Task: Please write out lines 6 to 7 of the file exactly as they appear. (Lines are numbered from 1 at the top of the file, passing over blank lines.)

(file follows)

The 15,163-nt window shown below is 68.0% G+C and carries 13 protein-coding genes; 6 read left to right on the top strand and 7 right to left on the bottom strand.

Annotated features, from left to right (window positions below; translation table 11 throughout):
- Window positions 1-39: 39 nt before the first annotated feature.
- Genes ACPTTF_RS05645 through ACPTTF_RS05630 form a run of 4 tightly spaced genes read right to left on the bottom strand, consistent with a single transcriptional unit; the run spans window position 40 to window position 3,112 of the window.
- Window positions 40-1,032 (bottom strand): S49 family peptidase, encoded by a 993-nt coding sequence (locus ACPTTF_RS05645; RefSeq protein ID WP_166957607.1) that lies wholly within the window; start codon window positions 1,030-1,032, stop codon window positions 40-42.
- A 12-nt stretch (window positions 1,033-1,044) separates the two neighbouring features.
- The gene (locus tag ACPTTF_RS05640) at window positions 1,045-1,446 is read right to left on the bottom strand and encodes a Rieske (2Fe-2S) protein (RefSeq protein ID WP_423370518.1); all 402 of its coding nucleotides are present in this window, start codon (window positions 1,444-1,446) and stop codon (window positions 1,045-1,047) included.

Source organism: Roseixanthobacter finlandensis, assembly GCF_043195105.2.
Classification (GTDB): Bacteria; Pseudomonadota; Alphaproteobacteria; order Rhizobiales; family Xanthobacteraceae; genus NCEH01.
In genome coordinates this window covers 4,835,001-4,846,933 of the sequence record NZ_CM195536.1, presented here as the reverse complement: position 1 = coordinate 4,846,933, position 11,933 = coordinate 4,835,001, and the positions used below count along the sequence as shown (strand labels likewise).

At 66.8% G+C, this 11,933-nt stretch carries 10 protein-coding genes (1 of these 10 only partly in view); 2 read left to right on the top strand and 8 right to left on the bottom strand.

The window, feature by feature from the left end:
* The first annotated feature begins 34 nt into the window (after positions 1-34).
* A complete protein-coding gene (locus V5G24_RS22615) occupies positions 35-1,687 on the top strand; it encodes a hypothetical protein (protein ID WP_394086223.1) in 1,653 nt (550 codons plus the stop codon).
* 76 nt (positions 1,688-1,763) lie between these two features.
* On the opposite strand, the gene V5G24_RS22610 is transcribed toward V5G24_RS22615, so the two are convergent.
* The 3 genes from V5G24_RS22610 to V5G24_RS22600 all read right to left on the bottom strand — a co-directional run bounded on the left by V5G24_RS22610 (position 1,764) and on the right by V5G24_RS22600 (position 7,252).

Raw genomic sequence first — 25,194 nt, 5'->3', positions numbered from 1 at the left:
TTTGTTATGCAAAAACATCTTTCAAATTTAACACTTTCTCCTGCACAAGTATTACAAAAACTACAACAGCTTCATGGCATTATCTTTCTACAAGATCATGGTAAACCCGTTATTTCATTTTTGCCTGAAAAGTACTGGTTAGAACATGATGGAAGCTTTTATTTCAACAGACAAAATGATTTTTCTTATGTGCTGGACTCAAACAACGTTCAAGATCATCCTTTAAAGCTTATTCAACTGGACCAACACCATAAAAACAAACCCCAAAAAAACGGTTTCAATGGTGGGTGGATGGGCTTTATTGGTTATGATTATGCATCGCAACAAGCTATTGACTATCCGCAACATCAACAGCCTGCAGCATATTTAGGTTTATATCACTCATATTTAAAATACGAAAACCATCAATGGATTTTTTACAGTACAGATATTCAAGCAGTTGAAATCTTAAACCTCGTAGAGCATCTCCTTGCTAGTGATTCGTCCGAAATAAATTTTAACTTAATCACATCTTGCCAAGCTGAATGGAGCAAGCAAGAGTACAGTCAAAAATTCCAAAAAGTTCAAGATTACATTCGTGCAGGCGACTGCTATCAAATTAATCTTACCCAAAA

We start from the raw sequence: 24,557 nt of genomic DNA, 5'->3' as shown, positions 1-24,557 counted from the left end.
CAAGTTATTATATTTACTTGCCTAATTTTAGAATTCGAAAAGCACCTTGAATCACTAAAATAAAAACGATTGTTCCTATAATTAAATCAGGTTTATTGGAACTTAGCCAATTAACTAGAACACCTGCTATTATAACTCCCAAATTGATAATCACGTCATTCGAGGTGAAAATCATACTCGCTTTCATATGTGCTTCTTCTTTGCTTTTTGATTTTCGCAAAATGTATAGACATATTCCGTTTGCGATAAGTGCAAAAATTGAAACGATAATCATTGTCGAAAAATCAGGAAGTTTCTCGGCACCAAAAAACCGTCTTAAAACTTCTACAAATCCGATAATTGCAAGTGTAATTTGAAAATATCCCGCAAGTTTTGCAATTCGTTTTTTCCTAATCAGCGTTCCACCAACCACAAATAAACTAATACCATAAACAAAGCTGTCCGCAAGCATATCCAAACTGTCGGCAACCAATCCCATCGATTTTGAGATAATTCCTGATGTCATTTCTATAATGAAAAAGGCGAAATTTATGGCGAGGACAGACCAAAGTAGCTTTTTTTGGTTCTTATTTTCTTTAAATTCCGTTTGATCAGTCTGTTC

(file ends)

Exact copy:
- A 12-nt stretch (window positions 1,033-1,044) separates the two neighbouring features.
- The gene (locus tag ACPTTF_RS05640) at window positions 1,045-1,446 is read right to left on the bottom strand and encodes a Rieske (2Fe-2S) protein (RefSeq protein ID WP_423370518.1); all 402 of its coding nucleotides are present in this window, start codon (window positions 1,444-1,446) and stop codon (window positions 1,045-1,047) included.